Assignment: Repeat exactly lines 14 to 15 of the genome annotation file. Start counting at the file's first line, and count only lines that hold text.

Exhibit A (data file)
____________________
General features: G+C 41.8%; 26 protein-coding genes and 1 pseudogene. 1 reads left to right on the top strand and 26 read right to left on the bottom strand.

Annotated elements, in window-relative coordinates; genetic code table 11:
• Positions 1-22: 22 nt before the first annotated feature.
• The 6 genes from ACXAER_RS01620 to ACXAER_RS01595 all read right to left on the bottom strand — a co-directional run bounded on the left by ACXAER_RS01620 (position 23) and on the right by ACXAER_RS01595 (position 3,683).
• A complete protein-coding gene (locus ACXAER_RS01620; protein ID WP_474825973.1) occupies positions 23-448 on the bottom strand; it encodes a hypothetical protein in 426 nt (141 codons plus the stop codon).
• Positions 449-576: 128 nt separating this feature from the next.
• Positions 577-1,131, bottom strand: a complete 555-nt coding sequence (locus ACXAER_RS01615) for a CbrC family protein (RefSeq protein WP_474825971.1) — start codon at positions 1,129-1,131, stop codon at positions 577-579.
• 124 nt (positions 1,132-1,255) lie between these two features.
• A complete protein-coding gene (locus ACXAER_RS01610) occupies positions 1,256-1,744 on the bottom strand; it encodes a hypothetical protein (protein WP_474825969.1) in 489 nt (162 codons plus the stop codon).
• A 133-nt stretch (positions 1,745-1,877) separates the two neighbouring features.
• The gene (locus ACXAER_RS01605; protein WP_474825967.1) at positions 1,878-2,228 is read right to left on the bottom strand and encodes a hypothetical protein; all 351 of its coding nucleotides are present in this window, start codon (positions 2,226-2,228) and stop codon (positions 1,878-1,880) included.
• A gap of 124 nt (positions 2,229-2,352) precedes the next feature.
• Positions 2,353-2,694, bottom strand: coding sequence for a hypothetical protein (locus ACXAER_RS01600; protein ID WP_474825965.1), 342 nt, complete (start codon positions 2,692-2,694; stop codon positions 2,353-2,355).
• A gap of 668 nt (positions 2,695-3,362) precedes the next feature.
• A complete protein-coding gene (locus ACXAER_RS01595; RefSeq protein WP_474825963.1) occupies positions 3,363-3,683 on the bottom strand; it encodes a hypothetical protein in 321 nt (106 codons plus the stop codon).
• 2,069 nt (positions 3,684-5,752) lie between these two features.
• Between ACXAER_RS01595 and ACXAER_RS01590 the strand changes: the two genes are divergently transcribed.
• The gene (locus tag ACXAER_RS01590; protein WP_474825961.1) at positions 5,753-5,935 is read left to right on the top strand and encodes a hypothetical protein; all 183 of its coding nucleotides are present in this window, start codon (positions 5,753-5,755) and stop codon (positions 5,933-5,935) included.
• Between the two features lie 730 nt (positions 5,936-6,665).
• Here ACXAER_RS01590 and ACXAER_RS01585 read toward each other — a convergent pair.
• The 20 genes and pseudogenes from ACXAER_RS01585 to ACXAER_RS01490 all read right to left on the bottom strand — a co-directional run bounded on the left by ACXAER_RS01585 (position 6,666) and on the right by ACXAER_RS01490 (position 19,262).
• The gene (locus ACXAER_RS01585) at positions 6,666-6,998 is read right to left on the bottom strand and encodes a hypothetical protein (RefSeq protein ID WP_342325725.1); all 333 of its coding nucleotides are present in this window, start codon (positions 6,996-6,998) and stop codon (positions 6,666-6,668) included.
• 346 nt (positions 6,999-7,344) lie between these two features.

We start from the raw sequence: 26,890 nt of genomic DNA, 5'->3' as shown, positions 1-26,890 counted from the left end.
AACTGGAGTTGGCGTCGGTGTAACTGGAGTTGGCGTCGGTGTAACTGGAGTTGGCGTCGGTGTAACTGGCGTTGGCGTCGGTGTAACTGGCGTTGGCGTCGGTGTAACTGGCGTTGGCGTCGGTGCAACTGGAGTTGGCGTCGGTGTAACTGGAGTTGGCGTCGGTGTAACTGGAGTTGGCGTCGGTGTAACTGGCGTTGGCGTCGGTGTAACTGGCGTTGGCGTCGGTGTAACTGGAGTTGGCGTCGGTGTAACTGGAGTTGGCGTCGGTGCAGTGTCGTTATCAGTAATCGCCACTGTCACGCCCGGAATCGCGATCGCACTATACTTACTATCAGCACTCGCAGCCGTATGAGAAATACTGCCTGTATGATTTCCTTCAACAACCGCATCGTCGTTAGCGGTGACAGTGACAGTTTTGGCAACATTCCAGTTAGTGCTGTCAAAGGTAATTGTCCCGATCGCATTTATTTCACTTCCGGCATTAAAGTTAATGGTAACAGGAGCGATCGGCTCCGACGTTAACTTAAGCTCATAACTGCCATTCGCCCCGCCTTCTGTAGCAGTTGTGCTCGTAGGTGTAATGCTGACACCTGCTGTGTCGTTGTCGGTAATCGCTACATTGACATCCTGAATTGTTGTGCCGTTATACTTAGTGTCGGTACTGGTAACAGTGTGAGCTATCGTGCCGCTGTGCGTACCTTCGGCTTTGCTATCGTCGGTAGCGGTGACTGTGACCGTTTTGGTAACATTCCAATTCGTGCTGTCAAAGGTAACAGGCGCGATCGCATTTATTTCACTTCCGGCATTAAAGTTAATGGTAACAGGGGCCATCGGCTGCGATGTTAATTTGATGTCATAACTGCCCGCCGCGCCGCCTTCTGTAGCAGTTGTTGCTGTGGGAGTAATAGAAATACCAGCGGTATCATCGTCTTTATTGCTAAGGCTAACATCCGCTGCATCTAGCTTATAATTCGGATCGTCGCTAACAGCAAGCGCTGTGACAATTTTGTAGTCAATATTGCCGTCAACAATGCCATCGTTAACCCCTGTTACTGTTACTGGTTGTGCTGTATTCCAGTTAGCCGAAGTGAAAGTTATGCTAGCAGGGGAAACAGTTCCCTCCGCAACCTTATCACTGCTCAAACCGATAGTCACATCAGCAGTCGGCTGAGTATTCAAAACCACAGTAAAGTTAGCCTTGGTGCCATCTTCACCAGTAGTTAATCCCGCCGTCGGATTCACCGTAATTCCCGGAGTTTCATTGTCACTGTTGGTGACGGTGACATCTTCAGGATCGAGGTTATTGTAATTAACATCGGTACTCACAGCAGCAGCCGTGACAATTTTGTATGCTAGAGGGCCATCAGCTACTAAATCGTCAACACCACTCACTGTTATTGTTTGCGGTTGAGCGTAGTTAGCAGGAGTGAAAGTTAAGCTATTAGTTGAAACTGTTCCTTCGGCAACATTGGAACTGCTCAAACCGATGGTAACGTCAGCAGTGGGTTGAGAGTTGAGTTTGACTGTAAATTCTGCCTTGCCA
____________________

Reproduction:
• A gap of 668 nt (positions 2,695-3,362) precedes the next feature.
• A complete protein-coding gene (locus ACXAER_RS01595; RefSeq protein WP_474825963.1) occupies positions 3,363-3,683 on the bottom strand; it encodes a hypothetical protein in 321 nt (106 codons plus the stop codon).